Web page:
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Osteosarcoma is an aggressive malignant primary bone cancer. Staging in Osteosarcoma is different than other types of cancers. Instead of using stages one through four, it is categorized as localized (only one tumor) or metastatic.
High-grade means fast growing and aggressive. Metastatic means there are two or more areas of disease. The word metastatic describes that the osteosarcoma has moved from its primary location to a secondary location in the body.
Bone metastasis describes that the osteosarcoma has moved from its primary location to a secondary bone location in the body.
Chemotherapy, surgery, limb salvage surgery, amputation, radiation therapy, cryoablation (freezing), immunotherapy are all methods of controlling the spread of cancer and killing current cancer cells.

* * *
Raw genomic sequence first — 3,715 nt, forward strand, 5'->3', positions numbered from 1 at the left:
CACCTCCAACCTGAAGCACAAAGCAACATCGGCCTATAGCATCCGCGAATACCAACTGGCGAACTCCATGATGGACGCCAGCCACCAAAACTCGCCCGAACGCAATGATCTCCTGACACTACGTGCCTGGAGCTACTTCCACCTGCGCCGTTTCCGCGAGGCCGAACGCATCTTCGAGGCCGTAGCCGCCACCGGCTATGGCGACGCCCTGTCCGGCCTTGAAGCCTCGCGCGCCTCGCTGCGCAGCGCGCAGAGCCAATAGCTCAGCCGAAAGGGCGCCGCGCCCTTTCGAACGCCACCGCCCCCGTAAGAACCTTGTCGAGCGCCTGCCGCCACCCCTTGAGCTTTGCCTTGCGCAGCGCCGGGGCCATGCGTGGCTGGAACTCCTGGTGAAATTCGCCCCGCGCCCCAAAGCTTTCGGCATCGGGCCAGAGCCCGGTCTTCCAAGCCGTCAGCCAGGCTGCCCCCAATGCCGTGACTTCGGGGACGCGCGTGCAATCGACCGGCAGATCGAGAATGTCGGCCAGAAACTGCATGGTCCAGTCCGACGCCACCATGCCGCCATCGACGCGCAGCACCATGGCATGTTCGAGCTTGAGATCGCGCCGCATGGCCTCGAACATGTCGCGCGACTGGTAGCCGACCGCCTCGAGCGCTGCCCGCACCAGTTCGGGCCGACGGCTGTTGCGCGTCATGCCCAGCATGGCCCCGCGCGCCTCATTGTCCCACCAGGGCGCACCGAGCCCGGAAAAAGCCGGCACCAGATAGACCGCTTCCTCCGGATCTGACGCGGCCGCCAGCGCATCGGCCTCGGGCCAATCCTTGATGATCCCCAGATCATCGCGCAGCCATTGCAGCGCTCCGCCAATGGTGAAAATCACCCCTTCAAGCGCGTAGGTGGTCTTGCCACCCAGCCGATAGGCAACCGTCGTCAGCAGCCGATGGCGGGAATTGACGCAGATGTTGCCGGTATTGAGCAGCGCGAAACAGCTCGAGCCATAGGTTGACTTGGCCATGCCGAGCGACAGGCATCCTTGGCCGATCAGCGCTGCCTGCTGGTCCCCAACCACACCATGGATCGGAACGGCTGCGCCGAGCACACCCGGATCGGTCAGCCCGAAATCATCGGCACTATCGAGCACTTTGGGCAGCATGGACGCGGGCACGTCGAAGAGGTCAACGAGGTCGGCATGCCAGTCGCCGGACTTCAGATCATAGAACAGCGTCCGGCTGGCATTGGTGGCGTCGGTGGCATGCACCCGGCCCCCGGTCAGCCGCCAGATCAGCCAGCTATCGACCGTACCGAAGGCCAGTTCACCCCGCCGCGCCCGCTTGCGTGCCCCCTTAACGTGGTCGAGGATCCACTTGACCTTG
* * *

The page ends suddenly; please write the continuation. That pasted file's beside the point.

A PET scan is routinely used in conjunction with other scans (MRIs, CT scans, X-Ray) in the diagnosis and treatment of cancer. It allows doctors to see better abnormal activity associated with cancer along with details on the location and size.
Surgical removal of an osteosarcoma nodule/tumor in the lung.
In Sheridan’s case, the chemotherapy drug doxorubicin damaged his heart function.
Osteosarcoma can happen at any age, but the most common diagnosis is in children and young adults. Given its rarity, with about 800 cases diagnosed in a year in the US, there are few osteosarcoma specialists, and many are pediatric oncologists. This cancer is underfunded, understudied and there has been no progress in treatments in the last 40+ years.
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